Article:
1926

The 40-Hour Workweek

Ford believed that a worker should be allowed leisure time just like the salaried employee above him. He argued time off was not time wasted because it encouraged the workers to do a better job when on the clock...

Download PDF

1929

The Ambassador Bridge Opens

The commencement ceremony was held for the Ambassador Bridge on November 11th. Large crowds of 50,000 gathered on the Canadian side and possibly up to 100,000 on the American side. Sirens were sounded from factories and a plane dropped balloons over the center of the bridge...

Download PDF

1929

Ford Employs African American Skilled Tradesmen and Management

One of the first automobile companies to hire African Americans and the first to offer an equal wage, Ford Motor Company continued to be one of the largest employers of African Americans...

Download PDF

1929

The Great Depression

In 1929, 15 million Americans were out of the workforce and 45 million were unemployed. Approximately 60 percent of blacks were unemployed and had to seek welfare assistance in order to survive...

Download PDF

1932

The Ford Hunger March

The Ford Hunger March, also known as the Battle at River Rouge took place on March 7 at the Ford Motor Company River Rouge Plant. 75 percent of the workforce at this plant had been laid off and without public relief people were dying of cold and hunger...

Download PDF

1933

Second Baptist Church Raises Half a Million Dollars

SSecond Baptist Church, between 1914 and 1933, raised and spent more than half a million dollars in serving the black community in Detroit. Founded in 1836, Second Baptist Church was and still is an active force...

Download PDF

1935

United Auto Workers Formed

August 26, 1935, the American Federation of Labor (AFL) officially chartered the United Auto Workers (UAW) in Detroit, Michigan. Francis Dillon was its first president. The UAW was among one of few labor unions to organize African Americans...

Download PDF

1936

The Flint Sit-Down Strike

The 1936 Flint Sit-Down strike took the UAW from a collection of isolated locals on the outside of the industry to a major union that led to the unionization of the domestic auto industry...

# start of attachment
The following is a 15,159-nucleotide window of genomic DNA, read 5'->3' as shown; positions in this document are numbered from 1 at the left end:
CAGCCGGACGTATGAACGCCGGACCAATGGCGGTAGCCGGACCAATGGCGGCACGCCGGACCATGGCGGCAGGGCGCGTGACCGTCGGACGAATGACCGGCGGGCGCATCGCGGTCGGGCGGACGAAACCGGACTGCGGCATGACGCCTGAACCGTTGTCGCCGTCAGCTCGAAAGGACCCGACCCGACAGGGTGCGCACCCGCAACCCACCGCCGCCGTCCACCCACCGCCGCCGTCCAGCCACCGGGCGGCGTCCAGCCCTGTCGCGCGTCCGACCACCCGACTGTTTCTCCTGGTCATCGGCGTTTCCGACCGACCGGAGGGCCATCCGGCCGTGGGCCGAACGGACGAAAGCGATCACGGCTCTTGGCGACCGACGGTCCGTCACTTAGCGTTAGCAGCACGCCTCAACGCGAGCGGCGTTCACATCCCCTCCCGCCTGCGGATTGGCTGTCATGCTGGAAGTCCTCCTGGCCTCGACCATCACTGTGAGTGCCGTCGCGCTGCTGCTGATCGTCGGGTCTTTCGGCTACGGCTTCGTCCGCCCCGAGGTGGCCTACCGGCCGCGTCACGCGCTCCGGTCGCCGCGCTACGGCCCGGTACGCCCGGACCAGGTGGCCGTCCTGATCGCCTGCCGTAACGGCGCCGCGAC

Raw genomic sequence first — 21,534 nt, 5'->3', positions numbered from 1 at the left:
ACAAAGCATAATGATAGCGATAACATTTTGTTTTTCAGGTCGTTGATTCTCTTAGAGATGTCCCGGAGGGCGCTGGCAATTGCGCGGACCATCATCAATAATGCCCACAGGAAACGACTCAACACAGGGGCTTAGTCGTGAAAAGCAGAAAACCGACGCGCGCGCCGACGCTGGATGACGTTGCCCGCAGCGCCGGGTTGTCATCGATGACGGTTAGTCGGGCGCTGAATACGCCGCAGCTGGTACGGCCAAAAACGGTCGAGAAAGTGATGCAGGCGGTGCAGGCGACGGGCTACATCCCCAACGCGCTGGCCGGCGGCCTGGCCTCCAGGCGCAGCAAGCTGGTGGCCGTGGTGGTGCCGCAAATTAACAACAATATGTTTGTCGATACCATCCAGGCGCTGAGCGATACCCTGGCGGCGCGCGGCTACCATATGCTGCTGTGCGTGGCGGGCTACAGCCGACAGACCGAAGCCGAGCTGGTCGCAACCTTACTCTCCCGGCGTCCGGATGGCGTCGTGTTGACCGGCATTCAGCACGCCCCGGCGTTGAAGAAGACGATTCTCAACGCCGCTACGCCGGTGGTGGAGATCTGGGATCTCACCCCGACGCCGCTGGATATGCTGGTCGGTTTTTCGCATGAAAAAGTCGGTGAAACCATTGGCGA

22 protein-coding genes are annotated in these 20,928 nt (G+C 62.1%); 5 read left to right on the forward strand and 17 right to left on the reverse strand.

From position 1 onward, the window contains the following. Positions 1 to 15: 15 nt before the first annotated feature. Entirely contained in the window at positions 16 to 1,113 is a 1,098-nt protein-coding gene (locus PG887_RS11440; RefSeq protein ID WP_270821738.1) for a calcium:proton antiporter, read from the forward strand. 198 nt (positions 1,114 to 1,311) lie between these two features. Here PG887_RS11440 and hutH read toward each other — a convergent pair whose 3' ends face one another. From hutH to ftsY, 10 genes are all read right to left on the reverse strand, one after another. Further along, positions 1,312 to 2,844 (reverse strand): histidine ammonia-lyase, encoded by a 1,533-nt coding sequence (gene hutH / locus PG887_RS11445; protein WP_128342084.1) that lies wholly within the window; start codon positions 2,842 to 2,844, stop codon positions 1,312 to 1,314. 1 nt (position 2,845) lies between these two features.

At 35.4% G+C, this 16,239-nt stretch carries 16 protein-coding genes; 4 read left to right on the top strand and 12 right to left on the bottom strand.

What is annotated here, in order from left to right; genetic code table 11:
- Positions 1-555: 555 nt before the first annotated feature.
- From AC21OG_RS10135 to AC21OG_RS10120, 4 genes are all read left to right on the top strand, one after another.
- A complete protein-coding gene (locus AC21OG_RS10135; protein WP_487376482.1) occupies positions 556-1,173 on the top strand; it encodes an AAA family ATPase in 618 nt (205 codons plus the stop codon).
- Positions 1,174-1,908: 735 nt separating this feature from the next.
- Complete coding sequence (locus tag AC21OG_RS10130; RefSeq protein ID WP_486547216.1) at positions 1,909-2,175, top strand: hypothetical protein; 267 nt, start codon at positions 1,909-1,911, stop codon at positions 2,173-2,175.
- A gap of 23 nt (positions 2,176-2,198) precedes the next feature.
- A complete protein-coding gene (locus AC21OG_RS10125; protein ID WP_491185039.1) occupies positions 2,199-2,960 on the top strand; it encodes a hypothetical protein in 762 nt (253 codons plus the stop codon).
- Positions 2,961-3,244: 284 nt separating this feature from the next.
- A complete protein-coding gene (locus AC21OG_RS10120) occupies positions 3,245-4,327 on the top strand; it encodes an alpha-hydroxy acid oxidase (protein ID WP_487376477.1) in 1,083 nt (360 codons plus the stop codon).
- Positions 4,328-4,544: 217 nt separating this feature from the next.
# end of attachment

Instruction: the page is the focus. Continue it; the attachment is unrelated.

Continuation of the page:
Download PDF

1937

The Battle of the Overpass

On May 26, 1937, union organizers clashed with Ford Motor Company's Service Department; an internal security force under the direction of Harry Bennett. The UAW planned a leaflet campaign entitled, "Unionism, Not Fordism,"...

Download PDF

1939

Davis Motor Sales Opens

At 16 years of age, Edward Davis began his career in Detroit's auto industry working first at a car garage and then a small car washing business. After graduating high school, he worked at Dodge, first in the foundry, and soon after in the machine...

Download PDF

1939

World War II begins

World War II (WWII) began on September 1, 1939 when German forces invaded Poland. Adolf Hitler's 'Blitzkrieg', or 'lighting war', consisted of unwarned air attacks that destroyed most of the Polish air force, bombing road, and rail...

Download PDF

1941

The River Rouge sit-down strike

In April 1941, Ford remained the last major auto company that refused to recognize unions. When eight Ford employees were fired for joining the UAW, the entire labor force walked out on strike...

Download PDF

1942

War Production Began

Car production in the United States came to a halt when America entered World War II. Ford Motor Company began building B-24 bombers and other war armaments on their assembly lines...

Download PDF

1943

The Packard Motor Company strike

Although Packard Motor Company employed African Americans the plant was segregated and restricted black workers to the foundry or sanitation. In 1941 racial tensions became violent when Packard promoted black...

Download PDF

1944

Women in the Auto Industry

The United States' decision to enter World War II in 1941, created a labor shortage as hundreds of thousands of men were sent off to war. Jobs were again open to women for the first time since World War I...

Download PDF